HMA v TONY KEITH ELLIS

At the High Court in Edinburgh Lord Tyre imposed a three year probation order on Tony Keith Ellis after he pled guilty to the attempted murder of his wife on 26 September 2010.

On sentencing Lord Tyre made the following statement in court:

"You have pled guilty to the very serious charge of attempting to murder your wife.  It is a matter of great good fortune, for you as well as for her, that your attempt was unsuccessful as you might otherwise be facing a charge of murder for which a mandatory life imprisonment sentence would have to be imposed.

The circumstances in which you attempted to suffocate your wife have been explained at length in the narrative provided to me and in the social work and psychological reports which have been obtained.  The explanation of why you did what you did appears to lie in the diagnosis of Aspergers Syndrome which has been made by the Consultant Psychologist.  I have found her reports to be of considerable assistance.  However, given the terms of your guilty plea, I am bound to deal with this case on the basis that you were not precluded by any element of diminished responsibility for what you did, or to proceed on any basis other than that at the time you committed the offence you had the intention to kill which is an ingredient of a charge of murder or of attempted murder.  In most circumstances appropriate punishment could only be achieved by the imposition of a custodial sentence.  However, I decided that I wished some further information before doing so.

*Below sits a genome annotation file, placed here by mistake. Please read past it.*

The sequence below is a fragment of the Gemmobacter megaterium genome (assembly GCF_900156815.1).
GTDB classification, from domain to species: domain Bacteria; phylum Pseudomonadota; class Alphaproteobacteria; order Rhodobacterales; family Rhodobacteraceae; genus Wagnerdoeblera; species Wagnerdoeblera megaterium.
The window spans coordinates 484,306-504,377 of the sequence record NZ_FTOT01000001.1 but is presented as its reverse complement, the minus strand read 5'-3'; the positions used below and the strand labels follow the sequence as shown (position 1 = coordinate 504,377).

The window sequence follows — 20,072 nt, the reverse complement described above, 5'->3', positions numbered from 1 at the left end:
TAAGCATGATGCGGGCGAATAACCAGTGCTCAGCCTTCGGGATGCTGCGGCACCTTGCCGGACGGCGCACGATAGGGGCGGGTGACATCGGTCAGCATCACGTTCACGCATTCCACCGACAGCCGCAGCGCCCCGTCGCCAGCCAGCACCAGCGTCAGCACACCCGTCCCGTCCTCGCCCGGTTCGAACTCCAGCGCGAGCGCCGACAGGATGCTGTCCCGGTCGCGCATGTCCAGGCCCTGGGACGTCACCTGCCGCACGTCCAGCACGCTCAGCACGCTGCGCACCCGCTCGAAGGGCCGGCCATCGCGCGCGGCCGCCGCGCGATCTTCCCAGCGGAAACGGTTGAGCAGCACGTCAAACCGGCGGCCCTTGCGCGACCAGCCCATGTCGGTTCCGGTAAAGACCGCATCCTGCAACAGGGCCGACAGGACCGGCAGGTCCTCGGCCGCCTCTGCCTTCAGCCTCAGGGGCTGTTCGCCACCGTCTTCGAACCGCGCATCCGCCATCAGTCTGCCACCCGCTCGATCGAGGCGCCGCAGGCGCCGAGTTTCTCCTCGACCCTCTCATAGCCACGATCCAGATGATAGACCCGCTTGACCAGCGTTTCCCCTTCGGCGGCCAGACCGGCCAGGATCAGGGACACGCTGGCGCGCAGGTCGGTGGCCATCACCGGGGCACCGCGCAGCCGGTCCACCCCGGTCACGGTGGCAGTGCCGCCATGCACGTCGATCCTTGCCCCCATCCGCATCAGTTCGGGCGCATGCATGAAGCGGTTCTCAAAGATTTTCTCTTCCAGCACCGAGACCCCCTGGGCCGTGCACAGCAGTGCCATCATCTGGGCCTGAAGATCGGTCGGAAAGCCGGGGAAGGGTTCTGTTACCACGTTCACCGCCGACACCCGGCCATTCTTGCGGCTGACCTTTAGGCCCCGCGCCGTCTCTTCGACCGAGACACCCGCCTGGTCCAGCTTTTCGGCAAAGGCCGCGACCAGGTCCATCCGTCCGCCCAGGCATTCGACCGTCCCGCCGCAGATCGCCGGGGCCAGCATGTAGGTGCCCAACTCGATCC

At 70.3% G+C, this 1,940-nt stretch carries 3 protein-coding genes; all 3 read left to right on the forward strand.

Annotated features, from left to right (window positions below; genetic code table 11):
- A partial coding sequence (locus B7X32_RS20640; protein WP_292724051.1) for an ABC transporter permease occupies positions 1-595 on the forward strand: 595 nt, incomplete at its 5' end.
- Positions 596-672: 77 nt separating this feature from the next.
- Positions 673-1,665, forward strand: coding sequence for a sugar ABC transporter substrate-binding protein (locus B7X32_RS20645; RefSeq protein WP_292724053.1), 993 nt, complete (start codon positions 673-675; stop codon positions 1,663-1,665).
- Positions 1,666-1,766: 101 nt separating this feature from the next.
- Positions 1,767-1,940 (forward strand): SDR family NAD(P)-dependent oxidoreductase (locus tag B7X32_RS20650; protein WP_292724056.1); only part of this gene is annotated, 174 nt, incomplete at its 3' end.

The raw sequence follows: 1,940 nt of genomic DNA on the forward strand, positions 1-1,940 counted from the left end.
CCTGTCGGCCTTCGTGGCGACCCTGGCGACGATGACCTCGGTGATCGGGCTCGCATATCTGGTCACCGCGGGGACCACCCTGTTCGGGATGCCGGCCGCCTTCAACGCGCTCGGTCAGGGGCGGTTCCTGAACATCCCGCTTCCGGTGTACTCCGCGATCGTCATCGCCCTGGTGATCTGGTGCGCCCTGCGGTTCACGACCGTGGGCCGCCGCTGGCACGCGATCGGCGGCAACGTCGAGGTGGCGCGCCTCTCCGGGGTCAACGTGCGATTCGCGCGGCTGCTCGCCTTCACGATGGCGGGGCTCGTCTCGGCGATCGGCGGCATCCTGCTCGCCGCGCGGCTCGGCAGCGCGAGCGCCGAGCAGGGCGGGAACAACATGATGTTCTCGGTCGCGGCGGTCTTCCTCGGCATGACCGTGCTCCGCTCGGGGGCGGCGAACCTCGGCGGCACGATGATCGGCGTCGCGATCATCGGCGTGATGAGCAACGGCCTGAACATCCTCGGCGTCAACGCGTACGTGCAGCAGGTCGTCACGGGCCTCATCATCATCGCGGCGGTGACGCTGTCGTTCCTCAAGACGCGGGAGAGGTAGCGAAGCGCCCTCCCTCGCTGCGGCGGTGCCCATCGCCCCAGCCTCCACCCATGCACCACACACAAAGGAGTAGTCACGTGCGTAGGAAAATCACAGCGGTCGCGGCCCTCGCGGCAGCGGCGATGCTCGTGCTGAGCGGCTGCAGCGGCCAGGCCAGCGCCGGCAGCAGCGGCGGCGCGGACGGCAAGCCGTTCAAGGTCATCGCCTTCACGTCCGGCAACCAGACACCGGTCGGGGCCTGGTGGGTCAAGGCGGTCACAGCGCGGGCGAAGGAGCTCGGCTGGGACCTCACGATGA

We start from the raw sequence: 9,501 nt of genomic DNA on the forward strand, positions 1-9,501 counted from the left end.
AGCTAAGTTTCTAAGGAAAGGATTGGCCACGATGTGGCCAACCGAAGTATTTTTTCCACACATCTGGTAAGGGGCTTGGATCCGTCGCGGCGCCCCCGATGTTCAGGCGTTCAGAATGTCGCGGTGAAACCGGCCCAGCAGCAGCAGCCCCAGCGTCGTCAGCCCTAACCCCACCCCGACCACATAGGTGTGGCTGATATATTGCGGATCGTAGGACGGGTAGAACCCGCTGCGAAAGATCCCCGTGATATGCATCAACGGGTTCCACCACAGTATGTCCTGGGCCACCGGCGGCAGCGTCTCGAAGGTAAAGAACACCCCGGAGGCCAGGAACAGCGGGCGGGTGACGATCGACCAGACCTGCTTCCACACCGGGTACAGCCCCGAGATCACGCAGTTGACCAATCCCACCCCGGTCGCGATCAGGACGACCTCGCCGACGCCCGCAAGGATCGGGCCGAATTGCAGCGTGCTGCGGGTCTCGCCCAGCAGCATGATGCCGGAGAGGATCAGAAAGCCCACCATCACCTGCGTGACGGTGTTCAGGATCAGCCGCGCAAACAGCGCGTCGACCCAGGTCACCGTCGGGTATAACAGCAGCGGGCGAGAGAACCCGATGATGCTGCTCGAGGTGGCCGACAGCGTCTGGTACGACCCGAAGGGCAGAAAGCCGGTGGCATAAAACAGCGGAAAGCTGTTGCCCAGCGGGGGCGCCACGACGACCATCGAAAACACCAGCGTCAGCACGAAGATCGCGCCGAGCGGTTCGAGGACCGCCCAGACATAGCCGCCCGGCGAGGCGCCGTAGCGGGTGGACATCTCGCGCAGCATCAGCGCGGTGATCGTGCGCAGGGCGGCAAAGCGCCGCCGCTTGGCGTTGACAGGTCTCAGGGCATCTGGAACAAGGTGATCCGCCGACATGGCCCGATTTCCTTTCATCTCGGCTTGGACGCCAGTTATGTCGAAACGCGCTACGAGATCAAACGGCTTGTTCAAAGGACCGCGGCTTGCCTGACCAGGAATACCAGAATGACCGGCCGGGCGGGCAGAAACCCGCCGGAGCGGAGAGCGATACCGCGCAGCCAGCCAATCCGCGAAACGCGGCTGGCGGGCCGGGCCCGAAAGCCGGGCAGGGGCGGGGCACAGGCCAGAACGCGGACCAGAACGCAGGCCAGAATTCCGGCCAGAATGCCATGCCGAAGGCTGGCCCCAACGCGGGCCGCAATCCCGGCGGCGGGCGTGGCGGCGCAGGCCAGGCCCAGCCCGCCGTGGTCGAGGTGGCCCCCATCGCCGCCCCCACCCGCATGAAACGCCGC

I have now received a supplementary report from the consultant psychologist.  She states that the necessary and appropriate treatment to address your Aspergers Syndrome would be by a psychologist adopting a Cognitive Behavioural approach with experience of working with individuals with autistic spectrum disorders such as Aspergers Syndrome.  She has recommended areas which should be explored in the programme of treatment and also matters which should be addressed in a cognitive therapy programme.   One specific matter which I asked to be addressed was the risk, if any, towards your wife if you were free to return to live with her.  The psychologist has expressed the view that with appropriate and knowledgeable one to one interventions used to address the issues which led to the commission of this offence, any risk which you may pose is likely to be fairly easily managed within the community and with appropriate support and supervision via criminal justice social workers.